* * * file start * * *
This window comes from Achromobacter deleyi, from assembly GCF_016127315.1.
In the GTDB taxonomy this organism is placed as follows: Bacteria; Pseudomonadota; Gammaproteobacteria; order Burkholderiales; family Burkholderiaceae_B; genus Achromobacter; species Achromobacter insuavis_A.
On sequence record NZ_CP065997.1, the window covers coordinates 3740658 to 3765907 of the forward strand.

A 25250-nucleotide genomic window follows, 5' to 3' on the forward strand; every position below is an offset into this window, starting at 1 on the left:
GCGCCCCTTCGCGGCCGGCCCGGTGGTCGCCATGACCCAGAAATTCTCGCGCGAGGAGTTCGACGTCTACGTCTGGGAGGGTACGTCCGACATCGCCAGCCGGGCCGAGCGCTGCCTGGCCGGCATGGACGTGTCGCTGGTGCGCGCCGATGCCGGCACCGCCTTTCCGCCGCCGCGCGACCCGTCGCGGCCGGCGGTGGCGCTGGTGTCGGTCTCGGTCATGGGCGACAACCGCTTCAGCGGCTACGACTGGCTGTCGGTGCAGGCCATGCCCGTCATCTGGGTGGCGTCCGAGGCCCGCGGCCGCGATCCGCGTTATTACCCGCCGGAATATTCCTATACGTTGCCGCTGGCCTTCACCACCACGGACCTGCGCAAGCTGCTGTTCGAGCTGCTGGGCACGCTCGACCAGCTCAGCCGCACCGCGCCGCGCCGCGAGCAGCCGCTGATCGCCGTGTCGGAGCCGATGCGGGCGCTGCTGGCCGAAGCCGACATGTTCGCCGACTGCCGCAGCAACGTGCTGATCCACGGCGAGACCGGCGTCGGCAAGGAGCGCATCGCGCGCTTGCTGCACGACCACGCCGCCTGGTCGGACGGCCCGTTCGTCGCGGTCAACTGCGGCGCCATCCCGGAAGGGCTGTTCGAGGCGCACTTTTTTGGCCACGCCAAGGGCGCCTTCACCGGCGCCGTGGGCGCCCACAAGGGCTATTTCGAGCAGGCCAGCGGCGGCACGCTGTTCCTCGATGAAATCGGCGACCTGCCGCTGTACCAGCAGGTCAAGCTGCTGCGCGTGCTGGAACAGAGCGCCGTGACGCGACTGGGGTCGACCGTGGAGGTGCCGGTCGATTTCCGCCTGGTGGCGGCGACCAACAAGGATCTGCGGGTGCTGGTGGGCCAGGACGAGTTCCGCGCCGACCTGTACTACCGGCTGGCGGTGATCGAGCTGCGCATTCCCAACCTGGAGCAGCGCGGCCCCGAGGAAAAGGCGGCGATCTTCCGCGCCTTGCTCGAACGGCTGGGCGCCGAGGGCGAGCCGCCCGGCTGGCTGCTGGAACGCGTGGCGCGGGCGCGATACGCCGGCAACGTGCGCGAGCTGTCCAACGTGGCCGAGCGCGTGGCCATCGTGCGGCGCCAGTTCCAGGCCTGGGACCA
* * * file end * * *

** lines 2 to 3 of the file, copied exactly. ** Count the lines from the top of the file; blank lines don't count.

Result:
In the GTDB taxonomy this organism is placed as follows: Bacteria; Pseudomonadota; Gammaproteobacteria; order Burkholderiales; family Burkholderiaceae_B; genus Achromobacter; species Achromobacter insuavis_A.
On sequence record NZ_CP065997.1, the window covers coordinates 3740658 to 3765907 of the forward strand.